5. Eight to twelve seconds eye-lead time…This is the best way to keep your eyes ahead of your wheels and is the depth at which your eyes should be focused most the time

6. Scan steering wheels…Look and see whether or not cars at the curb are occupied. This is the only time they are a threat. If they are occupied, the driver is probably about to exit from the car or pull out from the curb

7. Stale green lights…The point of decision is an imaginary line that you set up between your vehicle and the crosswalk when you are approaching an intersection with a stale green light. Since you are not sure of the light, you must be sure of the point behind which you will stop if the light should start to change. This helps you get the big picture

8. Eye contact…When you must depend on anyone along the edge of your driving path to stay put until you are past the danger point, it is imperative that you get their attention. The horn and lights are your communication tools when you do not have eye contact. The horn to express a friendly message seems in many instances to be a lost art. Only when you have eye contact can you expect the other person to act in a reasonably predictable manner to avoid a dangerous situation.

9. When pulling from curb…Glance over left shoulder when pulling from curb.

10. Use of mirrors…As a rule of thumb, once every five to eight seconds.

 

A Reminder to Drive Safe

During the heavily traveled holiday season, here is a reminder about driving at a safe following distance and to avoid distracted driving.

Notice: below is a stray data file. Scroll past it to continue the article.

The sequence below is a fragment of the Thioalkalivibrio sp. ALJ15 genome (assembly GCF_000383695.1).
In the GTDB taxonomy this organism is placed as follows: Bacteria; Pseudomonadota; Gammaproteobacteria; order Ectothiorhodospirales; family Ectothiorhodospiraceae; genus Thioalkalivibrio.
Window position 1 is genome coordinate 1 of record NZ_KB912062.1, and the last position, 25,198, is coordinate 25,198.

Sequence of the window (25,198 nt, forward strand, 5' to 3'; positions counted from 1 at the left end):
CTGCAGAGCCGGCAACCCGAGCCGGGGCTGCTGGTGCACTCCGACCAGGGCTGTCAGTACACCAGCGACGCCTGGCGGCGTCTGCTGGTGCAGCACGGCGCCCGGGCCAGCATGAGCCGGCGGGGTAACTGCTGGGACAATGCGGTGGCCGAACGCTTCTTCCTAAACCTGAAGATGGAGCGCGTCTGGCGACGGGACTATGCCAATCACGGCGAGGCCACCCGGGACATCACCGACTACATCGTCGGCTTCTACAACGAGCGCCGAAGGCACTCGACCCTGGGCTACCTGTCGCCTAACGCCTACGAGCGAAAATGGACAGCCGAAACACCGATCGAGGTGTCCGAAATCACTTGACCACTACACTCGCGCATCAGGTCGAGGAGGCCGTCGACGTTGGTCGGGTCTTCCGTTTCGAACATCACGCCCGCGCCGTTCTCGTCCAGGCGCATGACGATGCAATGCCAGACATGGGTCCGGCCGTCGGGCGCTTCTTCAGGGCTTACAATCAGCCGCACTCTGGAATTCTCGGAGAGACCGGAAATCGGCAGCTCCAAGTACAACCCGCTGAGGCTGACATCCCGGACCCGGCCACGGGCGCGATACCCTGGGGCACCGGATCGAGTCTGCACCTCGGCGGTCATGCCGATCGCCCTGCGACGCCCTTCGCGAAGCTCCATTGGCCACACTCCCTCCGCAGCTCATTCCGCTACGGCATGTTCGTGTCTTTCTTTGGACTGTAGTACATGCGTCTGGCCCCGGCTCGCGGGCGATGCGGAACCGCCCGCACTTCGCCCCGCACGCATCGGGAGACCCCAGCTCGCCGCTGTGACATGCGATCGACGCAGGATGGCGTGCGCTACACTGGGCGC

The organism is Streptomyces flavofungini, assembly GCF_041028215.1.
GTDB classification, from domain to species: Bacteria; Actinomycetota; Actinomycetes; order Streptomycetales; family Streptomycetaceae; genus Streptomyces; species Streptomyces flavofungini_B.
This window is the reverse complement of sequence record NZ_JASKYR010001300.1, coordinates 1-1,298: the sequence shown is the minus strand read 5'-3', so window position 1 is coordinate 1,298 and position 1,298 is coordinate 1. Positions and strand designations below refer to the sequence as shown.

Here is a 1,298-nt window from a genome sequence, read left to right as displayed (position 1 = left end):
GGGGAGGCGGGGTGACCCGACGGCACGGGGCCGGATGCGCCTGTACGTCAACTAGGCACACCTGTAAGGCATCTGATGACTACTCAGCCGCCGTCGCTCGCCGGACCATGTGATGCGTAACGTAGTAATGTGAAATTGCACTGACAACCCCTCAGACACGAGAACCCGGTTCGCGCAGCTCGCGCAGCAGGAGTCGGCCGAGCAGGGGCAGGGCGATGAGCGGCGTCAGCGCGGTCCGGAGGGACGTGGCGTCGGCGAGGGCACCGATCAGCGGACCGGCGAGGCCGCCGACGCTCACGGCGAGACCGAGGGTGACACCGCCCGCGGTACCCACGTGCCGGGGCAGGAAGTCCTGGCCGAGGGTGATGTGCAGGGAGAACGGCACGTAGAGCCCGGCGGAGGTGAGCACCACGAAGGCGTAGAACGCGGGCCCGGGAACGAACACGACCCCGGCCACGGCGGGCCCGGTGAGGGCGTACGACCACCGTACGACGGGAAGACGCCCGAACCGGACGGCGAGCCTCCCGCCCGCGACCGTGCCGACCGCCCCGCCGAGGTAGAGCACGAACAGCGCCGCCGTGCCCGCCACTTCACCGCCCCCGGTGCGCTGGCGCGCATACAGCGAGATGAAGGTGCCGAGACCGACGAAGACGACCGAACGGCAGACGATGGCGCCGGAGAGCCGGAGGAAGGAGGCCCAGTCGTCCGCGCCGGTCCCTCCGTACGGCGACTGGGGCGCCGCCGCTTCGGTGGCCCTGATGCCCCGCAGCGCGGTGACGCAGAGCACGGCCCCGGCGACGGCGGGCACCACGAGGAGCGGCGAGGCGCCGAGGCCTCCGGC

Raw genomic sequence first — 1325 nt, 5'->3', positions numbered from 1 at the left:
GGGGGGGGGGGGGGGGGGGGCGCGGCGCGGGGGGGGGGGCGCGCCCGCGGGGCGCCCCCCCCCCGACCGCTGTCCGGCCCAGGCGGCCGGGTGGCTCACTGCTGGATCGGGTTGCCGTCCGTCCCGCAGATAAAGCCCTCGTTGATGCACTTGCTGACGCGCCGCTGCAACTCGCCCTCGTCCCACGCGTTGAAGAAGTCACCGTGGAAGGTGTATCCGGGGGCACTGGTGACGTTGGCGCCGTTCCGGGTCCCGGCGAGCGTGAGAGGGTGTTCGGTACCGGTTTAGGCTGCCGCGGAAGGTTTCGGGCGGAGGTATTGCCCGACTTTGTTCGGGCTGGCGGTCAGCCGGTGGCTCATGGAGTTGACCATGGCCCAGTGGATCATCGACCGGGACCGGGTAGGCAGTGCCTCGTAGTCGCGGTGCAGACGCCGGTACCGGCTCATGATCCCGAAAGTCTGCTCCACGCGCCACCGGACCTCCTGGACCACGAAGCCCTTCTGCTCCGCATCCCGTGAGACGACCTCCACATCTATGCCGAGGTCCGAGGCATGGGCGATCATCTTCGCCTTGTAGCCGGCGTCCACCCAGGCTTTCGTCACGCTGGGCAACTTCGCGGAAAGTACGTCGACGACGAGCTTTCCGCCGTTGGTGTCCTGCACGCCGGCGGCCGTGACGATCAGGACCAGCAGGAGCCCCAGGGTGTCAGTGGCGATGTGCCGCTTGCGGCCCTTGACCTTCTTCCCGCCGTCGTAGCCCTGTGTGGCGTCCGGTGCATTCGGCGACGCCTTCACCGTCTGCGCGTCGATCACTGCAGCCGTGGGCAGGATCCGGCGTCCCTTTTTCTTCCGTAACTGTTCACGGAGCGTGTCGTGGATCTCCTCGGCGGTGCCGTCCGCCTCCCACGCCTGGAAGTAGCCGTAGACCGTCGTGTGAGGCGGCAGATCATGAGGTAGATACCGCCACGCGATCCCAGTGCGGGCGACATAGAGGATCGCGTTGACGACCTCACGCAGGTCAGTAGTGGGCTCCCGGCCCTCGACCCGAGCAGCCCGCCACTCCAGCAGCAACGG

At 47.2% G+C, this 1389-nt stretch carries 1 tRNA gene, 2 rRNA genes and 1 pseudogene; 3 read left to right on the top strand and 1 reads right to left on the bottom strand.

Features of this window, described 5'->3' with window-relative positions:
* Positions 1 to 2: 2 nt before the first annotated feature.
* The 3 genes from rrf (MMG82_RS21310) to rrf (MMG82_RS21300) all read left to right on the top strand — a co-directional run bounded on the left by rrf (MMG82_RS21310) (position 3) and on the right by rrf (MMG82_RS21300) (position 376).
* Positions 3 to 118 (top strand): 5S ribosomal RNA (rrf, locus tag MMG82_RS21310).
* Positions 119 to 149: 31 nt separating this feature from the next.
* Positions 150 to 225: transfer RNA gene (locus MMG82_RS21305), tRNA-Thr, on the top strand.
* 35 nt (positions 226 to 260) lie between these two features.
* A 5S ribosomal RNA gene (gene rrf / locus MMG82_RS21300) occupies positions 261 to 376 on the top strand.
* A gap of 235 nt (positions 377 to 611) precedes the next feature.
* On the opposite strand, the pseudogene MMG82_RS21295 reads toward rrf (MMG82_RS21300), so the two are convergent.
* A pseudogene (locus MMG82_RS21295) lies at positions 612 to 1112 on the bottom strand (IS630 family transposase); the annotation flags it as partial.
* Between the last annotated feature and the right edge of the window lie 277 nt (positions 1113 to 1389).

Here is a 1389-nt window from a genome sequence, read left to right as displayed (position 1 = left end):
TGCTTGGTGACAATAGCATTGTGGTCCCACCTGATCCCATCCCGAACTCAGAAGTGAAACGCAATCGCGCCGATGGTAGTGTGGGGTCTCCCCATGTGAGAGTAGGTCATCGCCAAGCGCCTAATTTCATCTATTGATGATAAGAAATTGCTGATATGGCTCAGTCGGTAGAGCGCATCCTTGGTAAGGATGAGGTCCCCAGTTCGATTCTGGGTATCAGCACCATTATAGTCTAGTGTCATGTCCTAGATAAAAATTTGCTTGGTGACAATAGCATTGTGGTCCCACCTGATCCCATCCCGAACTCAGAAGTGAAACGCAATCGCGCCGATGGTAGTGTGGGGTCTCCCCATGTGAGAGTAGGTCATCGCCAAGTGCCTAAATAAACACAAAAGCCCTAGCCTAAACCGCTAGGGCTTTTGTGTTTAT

Rear-end collisions are the most common accidents between vehicles. They occur when drivers do not have enough time to perceive and react safely to slowing or stopped traffic. Increasing your following distance can help give you time to react when someone brakes in front of you.

Following Distance

The Three-Second Rule

Increasing the distance between you and the car ahead can help give you the time you need to recognize a hazard and respond safely. The National Safety Council recommends a minimum three-second following distance.

Determining the three-second gap is relatively easy. When following a vehicle, pick an overhead road sign, a tree or other roadside marker. Note when the vehicle ahead passes that marker, then see how many seconds it takes (count 1-1,000; 2-1,000; 3-1,000) for you to pass the same spot. If it is not at least three seconds, leave more space and increase your following distance.

Think of following distance in terms of time, not space. With a standard of 2.5 seconds, highway engineers use time, rather than distance, to represent how long it takes a driver to perceive and react to hazards. The National Safety Council also uses this standard (plus a little extra for safety) when recommending the three-second rule for following distance.

Sometimes Three Seconds Is Not Enough

The three-second rule is recommended for passenger vehicles during ideal road and weather conditions. Slow down and increase your following distance even more during adverse weather conditions or when visibility is reduced. Also increase your following distance if you are driving a larger vehicle or towing a trailer.

Distractions, such as texting, reaching for a drink or glancing at a navigation device, also play a role in rear-end collisions. Even if you use the three-second rule, you may not have time to react to a hazard if you are distracted. It is another reason why you should avoid distractions while driving.

View this one-minute video: https://www.youtube.com/watch?v=jwgmOR8C7ak